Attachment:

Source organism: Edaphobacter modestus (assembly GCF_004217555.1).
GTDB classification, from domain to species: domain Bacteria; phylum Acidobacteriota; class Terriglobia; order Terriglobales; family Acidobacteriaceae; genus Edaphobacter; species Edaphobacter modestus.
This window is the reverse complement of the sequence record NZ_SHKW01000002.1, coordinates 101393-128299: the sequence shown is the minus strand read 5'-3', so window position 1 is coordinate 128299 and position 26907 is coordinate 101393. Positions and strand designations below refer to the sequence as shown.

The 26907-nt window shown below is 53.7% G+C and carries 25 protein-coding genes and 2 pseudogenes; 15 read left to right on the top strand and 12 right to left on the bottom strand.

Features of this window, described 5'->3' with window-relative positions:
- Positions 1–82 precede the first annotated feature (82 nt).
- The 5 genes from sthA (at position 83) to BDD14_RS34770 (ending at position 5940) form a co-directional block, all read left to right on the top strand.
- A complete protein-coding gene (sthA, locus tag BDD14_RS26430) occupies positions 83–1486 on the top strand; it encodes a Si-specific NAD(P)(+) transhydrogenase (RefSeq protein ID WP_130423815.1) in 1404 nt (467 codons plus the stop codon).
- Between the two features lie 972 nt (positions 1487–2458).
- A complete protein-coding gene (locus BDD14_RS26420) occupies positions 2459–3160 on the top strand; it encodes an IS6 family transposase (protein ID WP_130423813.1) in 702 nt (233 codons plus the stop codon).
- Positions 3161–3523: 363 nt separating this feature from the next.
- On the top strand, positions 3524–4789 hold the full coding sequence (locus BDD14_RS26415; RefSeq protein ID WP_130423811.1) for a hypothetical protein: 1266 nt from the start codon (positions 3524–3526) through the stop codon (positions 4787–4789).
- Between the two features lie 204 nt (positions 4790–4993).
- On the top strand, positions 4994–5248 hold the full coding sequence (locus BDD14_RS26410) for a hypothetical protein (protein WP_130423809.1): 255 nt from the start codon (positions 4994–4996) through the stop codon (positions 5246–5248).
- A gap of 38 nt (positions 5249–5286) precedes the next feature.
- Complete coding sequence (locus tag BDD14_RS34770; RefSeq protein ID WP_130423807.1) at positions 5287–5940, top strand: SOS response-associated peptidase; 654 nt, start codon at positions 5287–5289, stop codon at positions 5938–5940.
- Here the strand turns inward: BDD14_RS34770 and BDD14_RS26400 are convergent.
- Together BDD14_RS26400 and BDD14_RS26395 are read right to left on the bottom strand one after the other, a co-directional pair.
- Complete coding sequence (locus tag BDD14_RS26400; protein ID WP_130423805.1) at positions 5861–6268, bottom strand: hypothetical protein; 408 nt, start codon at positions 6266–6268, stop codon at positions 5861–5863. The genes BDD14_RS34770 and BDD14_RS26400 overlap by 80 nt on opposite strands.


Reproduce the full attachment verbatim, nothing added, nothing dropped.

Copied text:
Source organism: Edaphobacter modestus (assembly GCF_004217555.1).
GTDB classification, from domain to species: domain Bacteria; phylum Acidobacteriota; class Terriglobia; order Terriglobales; family Acidobacteriaceae; genus Edaphobacter; species Edaphobacter modestus.
This window is the reverse complement of the sequence record NZ_SHKW01000002.1, coordinates 101393-128299: the sequence shown is the minus strand read 5'-3', so window position 1 is coordinate 128299 and position 26907 is coordinate 101393. Positions and strand designations below refer to the sequence as shown.

The 26907-nt window shown below is 53.7% G+C and carries 25 protein-coding genes and 2 pseudogenes; 15 read left to right on the top strand and 12 right to left on the bottom strand.

Features of this window, described 5'->3' with window-relative positions:
- Positions 1–82 precede the first annotated feature (82 nt).
- The 5 genes from sthA (at position 83) to BDD14_RS34770 (ending at position 5940) form a co-directional block, all read left to right on the top strand.
- A complete protein-coding gene (sthA, locus tag BDD14_RS26430) occupies positions 83–1486 on the top strand; it encodes a Si-specific NAD(P)(+) transhydrogenase (RefSeq protein ID WP_130423815.1) in 1404 nt (467 codons plus the stop codon).
- Between the two features lie 972 nt (positions 1487–2458).
- A complete protein-coding gene (locus BDD14_RS26420) occupies positions 2459–3160 on the top strand; it encodes an IS6 family transposase (protein ID WP_130423813.1) in 702 nt (233 codons plus the stop codon).
- Positions 3161–3523: 363 nt separating this feature from the next.
- On the top strand, positions 3524–4789 hold the full coding sequence (locus BDD14_RS26415; RefSeq protein ID WP_130423811.1) for a hypothetical protein: 1266 nt from the start codon (positions 3524–3526) through the stop codon (positions 4787–4789).
- Between the two features lie 204 nt (positions 4790–4993).
- On the top strand, positions 4994–5248 hold the full coding sequence (locus BDD14_RS26410) for a hypothetical protein (protein WP_130423809.1): 255 nt from the start codon (positions 4994–4996) through the stop codon (positions 5246–5248).
- A gap of 38 nt (positions 5249–5286) precedes the next feature.
- Complete coding sequence (locus tag BDD14_RS34770; RefSeq protein ID WP_130423807.1) at positions 5287–5940, top strand: SOS response-associated peptidase; 654 nt, start codon at positions 5287–5289, stop codon at positions 5938–5940.
- Here the strand turns inward: BDD14_RS34770 and BDD14_RS26400 are convergent.
- Together BDD14_RS26400 and BDD14_RS26395 are read right to left on the bottom strand one after the other, a co-directional pair.
- Complete coding sequence (locus tag BDD14_RS26400; protein ID WP_130423805.1) at positions 5861–6268, bottom strand: hypothetical protein; 408 nt, start codon at positions 6266–6268, stop codon at positions 5861–5863. The genes BDD14_RS34770 and BDD14_RS26400 overlap by 80 nt on opposite strands.